ters are connected by elongated fusomes through actin- rich ring canals (Lin et al. 1994; Roper and Brown 2004). Of the 16 cystocytes, 1 retains the most fusome material and differentiates into the oocyte (Lin and Spradling 1995): Its nucleus remains diploid in preparation for meiosis. The remaining 15 cells of each germline cyst become nurse cells: Each nucleus becomes polyploid to produce sufficient nutrients for the oocyte. The germline cyst travels toward the posterior of the germarium where somatic stem cells lie laterally (Nystul and Spradling 2007). Here, a controlled number of somatic progeny encapsulate each germline cyst with an epithelial monolayer (Margolis and Spradling 1995). The germline cyst and its somatic epithelium bud off from the germarium as a discrete follicle and are separated subsequently from the next formed egg chamber by a somatic stalk. This process of follicle individualization requires regulated somatic cell proliferation, cell fate determination, stalk cell recruit- ment, differential adhesion, and cell migration; many of the genes that contribute to these processes have been identified, and functions both inside and outside the ovary have been described (reviewed in Bastock and St. Johnston 2008; Berg 2008; Gruntenko and Rauschenbach 2008).

    Control of follicle formation within the ovary requires multiple cell signaling and adhesion pathways. For

    Supporting information is available online at http://www.genetics.org/ cgi/content/full/genetics.109.107367/DC1.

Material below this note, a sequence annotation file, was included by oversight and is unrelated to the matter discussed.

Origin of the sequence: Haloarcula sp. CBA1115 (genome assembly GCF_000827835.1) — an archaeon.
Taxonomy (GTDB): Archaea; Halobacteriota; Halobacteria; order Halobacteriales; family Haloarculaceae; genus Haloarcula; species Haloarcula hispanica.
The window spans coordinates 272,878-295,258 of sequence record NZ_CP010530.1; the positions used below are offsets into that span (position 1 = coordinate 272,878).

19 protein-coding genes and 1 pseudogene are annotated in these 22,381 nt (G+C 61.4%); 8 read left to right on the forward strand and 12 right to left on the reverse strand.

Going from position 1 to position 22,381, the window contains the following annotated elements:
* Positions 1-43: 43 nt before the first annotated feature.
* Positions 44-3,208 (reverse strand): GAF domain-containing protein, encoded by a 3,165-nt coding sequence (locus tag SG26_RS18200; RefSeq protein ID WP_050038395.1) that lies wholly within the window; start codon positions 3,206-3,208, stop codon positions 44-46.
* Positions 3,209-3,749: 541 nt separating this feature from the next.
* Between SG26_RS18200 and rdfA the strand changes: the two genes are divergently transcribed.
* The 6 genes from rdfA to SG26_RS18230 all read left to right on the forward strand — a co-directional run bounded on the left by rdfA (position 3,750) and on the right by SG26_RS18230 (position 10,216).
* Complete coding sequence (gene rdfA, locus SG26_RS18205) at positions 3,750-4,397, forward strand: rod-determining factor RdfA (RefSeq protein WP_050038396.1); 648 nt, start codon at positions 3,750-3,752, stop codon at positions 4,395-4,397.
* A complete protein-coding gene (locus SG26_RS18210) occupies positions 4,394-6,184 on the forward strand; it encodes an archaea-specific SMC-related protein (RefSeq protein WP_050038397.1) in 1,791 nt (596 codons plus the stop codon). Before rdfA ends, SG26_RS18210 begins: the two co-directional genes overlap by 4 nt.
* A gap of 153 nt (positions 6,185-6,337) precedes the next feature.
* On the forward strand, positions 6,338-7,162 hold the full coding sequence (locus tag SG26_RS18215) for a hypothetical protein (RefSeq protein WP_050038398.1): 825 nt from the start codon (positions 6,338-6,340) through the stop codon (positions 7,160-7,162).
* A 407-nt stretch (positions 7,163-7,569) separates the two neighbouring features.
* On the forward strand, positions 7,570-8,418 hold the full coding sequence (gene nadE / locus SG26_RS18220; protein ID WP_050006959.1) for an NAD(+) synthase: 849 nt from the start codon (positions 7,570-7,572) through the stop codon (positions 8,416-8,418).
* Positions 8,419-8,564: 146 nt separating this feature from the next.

1Corresponding author: Biology Department, University of Virginia, P.O. Box 400328, Charlottesville, VA 22904-4328. E-mail: crc2s@virginia.edu

    Genetics 183: 1027–1040 (November 2009)

    http://www.genetics.org/cgi/content/full/genetics.109.107367/DC1 http://www.genetics.org/cgi/content/full/genetics.109.107367/DC1 http://www.genetics.org/cgi/data/genetics.109.107367/DC1/3 http://www.genetics.org/cgi/content/full/genetics.109.107367/DC1 http://www.genetics.org/cgi/content/full/genetics.109.107367/DC1 http://www.genetics.org/cgi/content/full/genetics.109.107367/DC1

  • example, daughterless (da) regulates cell proliferation and apoptosis in the germarium, as well as stalk cell recruitment at the budding follicle border (Smith et al. 2002). In the newly formed follicle, Notch (N) and Delta (Dl) induce anterior polar cell fate, and the ante- rior polar cells subsequently signal through the Janus kinase/signal transducer and activator of transcription ( JAK/STAT) pathway to initiate stalk cell differentiation (McGregor et al. 2002; Torres et al. 2003). Further, the stalk induces the posterior polar cell fate of the younger follicle, leading to upregulation of adhesion molecules, such as DE cadherin [shotgun (shg)] and b-catenin [armadillo (arm)], in the oocyte and posterior somatic cells. Homophilic interactions and cell sorting ulti- mately position the oocyte to the posterior of the egg chamber (Godt and Tepass 1998; Gonzalez-Reyes and St. Johnston 1998). Mutations in many of the genes that control these events disrupt follicle separation, resulting in the packaging of multiple germline cysts within a single somatic epithelium (Ruohola et al. 1991; Cummings and Cronmiller 1994; McGregor et al. 2002). This phenotype is shared by stall (stl) mutants, in which multicyst ovarioles lack interfollicular stalk struc- tures as early as pupal ovary development (Bakken 1973; Schupbach and Wieschaus 1991; Tworoger et al. 1999; Smith et al. 2002; Willard et al. 2004).